A Toronto singer-songwriter, Kunder has a vocal at times reminiscent of Andrew Gold, his music shading to that same country hued 70s songwriter pop but also, as on Lay Down, coloured with a tint of Tom Petty. Here, aided by guests that include Oh Susanna, Sarah McDougall and Mala Davies, he serves up the sort of radio friendly, warmly sung and often soulful sounding material into which you can simply lay back and sink into.
Charting an overall theme of finding light at the end of darkness, 'Better Human' is a guitar and keys shimmering ode to self-realisation, it and the optimism-enrobed soulful pop ballad 'Better Days', co-penned with McDougall, sandwiching the more propulsive, synth backed 'Jessi'.
Addressing the divide between the face we show and the world we face, 'Hard Line' is classic arena piano ballad material that could as easily be sung by Take That as Brad Paisley. Indeed. the whole album is suffused with a romantic tenderness that soaks through the pores of 'Fight For Time' about finding a balance in life, the pedal steel slow country waltzing (and Cohen-referencing) hymn to comradeship 'I Will Be Your Arms' and the fingerpicked acoustic 'Come On', Kunder's soft vocal caresses complemented by harmonies from Carleigh Aikens. It ends with the overwhelming emotion of his first child's birth on 'Night Sky', but, as throughout, it never succumbs to sentimentality in its quest to become something better than we are. It has a human touch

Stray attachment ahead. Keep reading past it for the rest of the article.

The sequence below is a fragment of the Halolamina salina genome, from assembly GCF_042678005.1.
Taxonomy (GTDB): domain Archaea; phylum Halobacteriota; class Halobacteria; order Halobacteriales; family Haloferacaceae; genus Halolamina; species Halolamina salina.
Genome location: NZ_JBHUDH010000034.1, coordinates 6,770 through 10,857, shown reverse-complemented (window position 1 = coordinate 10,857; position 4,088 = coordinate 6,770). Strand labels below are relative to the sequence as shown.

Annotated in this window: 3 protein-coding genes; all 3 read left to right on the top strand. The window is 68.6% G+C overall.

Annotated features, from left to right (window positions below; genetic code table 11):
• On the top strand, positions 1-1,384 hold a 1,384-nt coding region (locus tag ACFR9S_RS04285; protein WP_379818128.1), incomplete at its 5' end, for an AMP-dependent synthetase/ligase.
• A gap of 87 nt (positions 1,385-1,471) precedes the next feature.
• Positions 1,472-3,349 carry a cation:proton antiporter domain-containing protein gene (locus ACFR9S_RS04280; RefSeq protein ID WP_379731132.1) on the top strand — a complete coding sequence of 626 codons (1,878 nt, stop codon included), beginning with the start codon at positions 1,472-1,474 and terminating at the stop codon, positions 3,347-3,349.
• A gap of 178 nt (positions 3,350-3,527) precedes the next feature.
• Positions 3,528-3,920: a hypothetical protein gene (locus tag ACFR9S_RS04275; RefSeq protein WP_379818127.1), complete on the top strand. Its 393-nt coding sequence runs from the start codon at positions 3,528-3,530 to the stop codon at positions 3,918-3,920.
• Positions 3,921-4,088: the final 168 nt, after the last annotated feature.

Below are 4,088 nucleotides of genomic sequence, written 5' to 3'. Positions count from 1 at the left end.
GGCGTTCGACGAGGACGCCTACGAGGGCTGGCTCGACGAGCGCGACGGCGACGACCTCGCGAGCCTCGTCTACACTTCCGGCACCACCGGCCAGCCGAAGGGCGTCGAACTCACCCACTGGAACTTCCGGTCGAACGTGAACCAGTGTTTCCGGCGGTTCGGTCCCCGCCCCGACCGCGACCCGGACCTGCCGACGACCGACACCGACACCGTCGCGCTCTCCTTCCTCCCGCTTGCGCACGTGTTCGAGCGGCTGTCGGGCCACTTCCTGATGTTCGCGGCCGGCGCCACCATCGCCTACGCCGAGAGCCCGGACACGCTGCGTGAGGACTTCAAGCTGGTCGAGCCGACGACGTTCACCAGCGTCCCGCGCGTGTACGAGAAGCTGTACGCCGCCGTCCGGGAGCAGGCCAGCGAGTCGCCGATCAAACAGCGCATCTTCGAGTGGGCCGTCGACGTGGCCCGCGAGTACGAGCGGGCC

|Gilmore And Roberts: A Problem Of Our Kind||Andrew Sheppard: Steady Your Aim|
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